How to choose planet
HomeHome > News > How to choose planet

How to choose planet

Jun 29, 2023

The most sustainable ware for your garden are the pieces you already have. Picture: Ikea

I know, I drone on like a bumblebee every June regarding Earth-friendly behaviour around the barbecue. This year will be no exception.

Check out our Sustainability and Climate Change Hub where you will find the latest news, features, opinions and analysis on this topic from across the various Irish Examiner topic desks and their team of specialist writers and columnists.

However, having pounced all over the carbon-spewing sins of the gas grill, let’s have a look at our table and the glittering supporting cast of flatware, cutlery and drinking stock. How green is your summer feasting table?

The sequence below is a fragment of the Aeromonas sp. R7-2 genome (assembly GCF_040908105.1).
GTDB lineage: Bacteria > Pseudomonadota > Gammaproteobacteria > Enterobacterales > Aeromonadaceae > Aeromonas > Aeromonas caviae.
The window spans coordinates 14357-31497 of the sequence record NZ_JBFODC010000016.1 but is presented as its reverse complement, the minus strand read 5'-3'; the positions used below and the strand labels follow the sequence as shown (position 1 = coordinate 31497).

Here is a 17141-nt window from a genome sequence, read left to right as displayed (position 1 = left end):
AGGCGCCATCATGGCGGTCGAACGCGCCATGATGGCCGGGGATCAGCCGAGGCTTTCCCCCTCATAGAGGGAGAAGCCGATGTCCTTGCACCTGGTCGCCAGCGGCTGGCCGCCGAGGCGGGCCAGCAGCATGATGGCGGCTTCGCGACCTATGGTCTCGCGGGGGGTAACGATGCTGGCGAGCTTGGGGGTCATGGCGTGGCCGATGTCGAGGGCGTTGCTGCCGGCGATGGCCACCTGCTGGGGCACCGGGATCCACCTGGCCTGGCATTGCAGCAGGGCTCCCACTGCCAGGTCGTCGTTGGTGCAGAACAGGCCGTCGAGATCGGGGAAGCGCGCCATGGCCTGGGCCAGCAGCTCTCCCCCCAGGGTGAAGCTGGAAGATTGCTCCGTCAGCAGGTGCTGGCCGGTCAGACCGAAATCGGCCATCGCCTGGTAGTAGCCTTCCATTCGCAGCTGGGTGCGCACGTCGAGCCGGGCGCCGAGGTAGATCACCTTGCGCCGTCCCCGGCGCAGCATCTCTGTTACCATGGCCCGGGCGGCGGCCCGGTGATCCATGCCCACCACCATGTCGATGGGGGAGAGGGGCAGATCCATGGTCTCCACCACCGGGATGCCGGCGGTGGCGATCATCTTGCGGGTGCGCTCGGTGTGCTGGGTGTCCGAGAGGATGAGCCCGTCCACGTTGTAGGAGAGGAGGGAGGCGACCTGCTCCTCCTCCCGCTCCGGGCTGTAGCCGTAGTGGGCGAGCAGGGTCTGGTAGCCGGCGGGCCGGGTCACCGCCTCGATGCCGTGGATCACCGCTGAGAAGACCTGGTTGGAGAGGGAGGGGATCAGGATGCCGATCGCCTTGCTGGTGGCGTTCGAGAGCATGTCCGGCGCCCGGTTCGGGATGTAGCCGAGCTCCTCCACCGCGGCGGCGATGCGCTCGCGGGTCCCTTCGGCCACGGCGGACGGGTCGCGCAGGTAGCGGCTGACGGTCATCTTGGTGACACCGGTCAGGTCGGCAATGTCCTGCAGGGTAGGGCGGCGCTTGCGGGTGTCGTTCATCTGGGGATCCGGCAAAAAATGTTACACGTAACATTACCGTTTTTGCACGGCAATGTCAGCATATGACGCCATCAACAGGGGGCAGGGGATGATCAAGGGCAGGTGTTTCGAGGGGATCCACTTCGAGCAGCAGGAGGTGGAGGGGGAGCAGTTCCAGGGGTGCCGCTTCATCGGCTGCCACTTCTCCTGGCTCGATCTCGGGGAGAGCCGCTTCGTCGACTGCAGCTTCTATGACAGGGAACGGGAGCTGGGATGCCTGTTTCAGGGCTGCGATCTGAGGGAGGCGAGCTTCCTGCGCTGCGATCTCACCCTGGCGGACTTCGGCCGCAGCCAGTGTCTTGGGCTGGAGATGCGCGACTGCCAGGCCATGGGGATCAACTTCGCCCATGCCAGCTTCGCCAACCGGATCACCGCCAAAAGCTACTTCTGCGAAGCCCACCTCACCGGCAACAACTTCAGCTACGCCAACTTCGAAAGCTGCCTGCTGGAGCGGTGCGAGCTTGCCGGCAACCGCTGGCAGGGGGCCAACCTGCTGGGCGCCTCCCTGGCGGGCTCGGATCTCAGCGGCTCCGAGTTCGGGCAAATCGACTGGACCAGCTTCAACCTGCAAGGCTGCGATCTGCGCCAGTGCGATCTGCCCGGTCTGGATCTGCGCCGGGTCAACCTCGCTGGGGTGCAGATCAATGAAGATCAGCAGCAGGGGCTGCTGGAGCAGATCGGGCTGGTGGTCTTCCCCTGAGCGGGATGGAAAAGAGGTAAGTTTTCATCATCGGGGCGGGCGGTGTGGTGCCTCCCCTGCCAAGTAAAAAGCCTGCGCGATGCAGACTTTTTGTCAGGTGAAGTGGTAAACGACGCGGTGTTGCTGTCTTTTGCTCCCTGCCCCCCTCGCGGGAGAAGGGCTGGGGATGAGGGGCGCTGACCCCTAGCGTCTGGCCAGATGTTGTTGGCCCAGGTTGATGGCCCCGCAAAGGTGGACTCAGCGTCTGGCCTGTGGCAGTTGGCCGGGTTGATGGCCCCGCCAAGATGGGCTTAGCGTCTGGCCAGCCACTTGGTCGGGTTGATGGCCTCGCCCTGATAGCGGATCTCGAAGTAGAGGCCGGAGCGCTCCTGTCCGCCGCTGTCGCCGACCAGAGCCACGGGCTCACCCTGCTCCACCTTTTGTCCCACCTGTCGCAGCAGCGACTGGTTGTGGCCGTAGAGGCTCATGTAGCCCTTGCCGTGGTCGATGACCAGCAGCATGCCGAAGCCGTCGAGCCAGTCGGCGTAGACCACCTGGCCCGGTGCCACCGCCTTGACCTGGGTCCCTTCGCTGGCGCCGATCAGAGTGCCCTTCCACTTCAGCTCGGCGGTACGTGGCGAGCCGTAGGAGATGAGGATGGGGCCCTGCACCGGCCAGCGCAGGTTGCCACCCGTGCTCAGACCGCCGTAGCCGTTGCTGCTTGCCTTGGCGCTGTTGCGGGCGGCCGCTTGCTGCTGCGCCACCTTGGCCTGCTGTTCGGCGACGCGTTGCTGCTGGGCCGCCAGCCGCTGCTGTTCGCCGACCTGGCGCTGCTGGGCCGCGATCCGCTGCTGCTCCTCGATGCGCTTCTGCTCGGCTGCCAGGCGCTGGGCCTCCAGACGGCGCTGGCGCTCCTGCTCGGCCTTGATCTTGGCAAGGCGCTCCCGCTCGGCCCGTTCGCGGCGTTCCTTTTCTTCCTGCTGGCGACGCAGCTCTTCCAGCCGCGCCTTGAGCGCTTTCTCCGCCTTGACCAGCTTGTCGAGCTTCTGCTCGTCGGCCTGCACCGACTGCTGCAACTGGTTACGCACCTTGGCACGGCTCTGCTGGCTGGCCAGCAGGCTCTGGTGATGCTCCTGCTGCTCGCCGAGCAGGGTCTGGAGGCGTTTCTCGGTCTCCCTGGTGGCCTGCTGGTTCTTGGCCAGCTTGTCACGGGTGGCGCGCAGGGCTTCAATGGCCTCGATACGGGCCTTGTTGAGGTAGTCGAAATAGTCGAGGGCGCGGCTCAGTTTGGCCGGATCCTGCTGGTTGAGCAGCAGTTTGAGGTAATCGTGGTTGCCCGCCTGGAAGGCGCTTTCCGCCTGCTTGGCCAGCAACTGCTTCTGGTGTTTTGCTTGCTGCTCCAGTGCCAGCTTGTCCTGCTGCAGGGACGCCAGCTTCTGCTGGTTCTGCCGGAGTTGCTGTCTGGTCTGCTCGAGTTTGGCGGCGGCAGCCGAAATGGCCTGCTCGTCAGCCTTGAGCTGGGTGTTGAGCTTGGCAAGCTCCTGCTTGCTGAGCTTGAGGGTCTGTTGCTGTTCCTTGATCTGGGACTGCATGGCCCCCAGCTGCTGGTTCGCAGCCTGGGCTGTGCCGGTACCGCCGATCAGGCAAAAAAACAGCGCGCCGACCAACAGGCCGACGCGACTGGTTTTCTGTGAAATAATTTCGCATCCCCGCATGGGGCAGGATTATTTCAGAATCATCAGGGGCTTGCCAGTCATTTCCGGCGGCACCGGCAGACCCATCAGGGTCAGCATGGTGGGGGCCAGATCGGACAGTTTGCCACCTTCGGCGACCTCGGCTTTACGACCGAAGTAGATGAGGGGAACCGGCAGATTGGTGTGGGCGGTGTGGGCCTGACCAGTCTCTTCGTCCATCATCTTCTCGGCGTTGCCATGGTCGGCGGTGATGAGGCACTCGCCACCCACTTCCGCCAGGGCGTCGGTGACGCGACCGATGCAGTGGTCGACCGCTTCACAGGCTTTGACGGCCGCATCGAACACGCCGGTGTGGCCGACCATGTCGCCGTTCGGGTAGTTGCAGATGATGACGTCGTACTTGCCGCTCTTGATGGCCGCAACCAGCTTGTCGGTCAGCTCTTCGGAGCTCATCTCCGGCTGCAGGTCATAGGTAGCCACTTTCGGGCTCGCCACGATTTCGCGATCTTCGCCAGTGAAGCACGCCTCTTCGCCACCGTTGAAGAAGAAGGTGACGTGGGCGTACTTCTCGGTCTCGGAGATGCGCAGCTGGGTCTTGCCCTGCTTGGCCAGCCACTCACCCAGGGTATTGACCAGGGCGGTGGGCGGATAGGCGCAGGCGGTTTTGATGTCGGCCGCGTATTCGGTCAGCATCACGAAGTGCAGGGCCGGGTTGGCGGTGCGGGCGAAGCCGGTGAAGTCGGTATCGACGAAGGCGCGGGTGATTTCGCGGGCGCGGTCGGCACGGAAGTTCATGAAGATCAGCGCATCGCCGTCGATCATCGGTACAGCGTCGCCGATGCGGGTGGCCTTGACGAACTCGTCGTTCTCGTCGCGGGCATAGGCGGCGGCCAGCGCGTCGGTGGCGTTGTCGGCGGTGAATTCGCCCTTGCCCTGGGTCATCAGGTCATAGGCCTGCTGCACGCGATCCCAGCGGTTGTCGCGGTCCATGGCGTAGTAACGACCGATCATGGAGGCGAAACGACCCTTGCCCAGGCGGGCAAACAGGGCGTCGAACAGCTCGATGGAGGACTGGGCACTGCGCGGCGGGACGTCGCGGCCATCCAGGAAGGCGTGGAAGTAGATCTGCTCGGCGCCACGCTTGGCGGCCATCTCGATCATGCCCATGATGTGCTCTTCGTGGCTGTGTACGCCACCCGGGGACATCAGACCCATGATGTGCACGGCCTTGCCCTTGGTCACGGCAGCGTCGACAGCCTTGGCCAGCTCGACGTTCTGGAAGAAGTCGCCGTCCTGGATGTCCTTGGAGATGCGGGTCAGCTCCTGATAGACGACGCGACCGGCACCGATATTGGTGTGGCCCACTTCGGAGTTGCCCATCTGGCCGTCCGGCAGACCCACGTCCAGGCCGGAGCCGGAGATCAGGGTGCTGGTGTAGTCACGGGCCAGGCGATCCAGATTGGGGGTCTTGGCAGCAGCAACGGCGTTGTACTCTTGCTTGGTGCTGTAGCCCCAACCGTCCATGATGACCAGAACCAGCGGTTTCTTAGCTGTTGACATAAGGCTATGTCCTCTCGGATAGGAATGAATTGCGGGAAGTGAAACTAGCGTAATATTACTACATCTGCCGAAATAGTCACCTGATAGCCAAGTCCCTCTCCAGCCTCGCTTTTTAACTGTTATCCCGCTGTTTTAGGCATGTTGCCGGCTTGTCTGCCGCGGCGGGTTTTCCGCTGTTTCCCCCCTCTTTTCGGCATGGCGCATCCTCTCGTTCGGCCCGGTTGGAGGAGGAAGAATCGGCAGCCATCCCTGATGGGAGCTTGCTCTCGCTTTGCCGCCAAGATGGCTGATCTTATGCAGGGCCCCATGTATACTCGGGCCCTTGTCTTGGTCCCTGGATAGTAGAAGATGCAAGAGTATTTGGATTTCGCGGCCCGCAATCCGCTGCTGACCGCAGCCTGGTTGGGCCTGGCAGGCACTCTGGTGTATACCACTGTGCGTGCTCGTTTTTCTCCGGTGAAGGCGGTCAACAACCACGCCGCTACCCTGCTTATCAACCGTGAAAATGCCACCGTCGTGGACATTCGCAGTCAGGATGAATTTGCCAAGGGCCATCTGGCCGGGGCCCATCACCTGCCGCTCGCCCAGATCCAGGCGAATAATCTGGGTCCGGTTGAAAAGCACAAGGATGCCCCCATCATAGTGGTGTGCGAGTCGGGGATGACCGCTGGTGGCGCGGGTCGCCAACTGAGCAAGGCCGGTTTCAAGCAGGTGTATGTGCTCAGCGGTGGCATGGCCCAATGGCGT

Let’s start with melamine, a nitrogen-rich chemical compound, and vintage favourite for pop-coloured plates, cups, countertops and more. For use in the garden, it won’t shatter and is durable enough to replace ceramic plates and glasses for several summers of heavy use. It’s especially attractive on the showroom shelf as it takes intense and intricate prints beautifully and matches well with cut-glass faux acrylic sparklers in gem colours.

Sadly, in terms of the environment, melamine is a little problematic in garden and picnicware. It cannot always go into the dishwasher, where comedic shrinkage will send it to the dollhouse (check the labelling on your product). It most definitely cannot go in the microwave. On top of that, despite melamine’s lightweight, ease of washing in the sink, and physical stability under the hand, the surface is soon gouged by knives and pickled in ketchup and sauces, scratches, and fades sooner than a quality ceramic vessel or plate.